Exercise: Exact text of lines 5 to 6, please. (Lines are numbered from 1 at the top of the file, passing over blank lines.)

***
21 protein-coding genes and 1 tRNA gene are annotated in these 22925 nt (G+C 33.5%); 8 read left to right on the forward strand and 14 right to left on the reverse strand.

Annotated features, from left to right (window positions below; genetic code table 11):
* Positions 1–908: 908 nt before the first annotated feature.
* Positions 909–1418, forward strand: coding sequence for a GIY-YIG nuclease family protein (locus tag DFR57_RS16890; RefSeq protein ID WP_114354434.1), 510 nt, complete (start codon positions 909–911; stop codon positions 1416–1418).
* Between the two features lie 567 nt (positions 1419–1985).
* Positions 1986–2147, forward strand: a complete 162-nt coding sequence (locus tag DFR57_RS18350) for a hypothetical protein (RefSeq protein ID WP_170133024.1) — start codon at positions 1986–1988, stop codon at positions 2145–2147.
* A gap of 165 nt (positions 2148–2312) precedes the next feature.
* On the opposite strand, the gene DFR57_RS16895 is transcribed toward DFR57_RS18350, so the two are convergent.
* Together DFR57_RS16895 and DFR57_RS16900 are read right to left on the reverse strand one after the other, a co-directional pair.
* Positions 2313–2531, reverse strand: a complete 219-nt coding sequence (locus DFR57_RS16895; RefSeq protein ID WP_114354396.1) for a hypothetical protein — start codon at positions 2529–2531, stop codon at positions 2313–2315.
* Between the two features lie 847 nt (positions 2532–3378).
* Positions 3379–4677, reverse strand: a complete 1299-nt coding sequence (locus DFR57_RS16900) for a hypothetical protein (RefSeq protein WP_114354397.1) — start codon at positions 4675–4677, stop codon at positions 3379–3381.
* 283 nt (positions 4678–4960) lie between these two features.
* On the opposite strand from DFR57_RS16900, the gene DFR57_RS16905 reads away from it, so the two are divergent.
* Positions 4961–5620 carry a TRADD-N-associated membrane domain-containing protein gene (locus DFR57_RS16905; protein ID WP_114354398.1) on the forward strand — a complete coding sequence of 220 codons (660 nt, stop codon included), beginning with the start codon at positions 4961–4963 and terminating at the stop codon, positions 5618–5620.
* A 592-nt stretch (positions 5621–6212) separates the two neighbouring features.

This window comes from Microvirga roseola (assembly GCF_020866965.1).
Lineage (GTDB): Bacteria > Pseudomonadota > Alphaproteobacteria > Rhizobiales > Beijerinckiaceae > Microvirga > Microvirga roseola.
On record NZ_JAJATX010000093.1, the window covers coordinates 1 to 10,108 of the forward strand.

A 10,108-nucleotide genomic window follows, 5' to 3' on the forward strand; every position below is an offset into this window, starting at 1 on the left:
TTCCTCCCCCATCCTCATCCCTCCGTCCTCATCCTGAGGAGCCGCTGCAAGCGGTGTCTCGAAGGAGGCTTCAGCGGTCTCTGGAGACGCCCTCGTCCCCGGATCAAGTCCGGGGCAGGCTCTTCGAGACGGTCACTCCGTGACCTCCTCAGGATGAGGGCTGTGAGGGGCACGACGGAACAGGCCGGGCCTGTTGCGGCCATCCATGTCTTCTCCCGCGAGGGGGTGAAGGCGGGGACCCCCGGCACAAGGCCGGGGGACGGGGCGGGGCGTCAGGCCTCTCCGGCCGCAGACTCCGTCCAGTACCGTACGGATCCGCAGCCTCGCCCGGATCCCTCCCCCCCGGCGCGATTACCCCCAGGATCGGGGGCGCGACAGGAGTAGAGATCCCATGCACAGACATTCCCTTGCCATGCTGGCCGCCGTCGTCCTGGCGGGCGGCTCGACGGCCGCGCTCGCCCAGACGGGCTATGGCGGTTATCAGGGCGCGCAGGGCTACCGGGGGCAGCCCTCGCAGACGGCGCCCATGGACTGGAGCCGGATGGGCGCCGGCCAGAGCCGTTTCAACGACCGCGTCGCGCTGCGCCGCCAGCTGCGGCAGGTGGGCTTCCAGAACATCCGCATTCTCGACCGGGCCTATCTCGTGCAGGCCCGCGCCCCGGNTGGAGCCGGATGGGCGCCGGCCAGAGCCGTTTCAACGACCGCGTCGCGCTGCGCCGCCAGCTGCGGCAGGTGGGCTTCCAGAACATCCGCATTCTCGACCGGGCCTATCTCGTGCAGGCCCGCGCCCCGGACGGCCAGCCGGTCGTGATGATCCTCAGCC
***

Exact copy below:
* Between the two features lie 567 nt (positions 1419–1985).
* Positions 1986–2147, forward strand: a complete 162-nt coding sequence (locus tag DFR57_RS18350) for a hypothetical protein (RefSeq protein ID WP_170133024.1) — start codon at positions 1986–1988, stop codon at positions 2145–2147.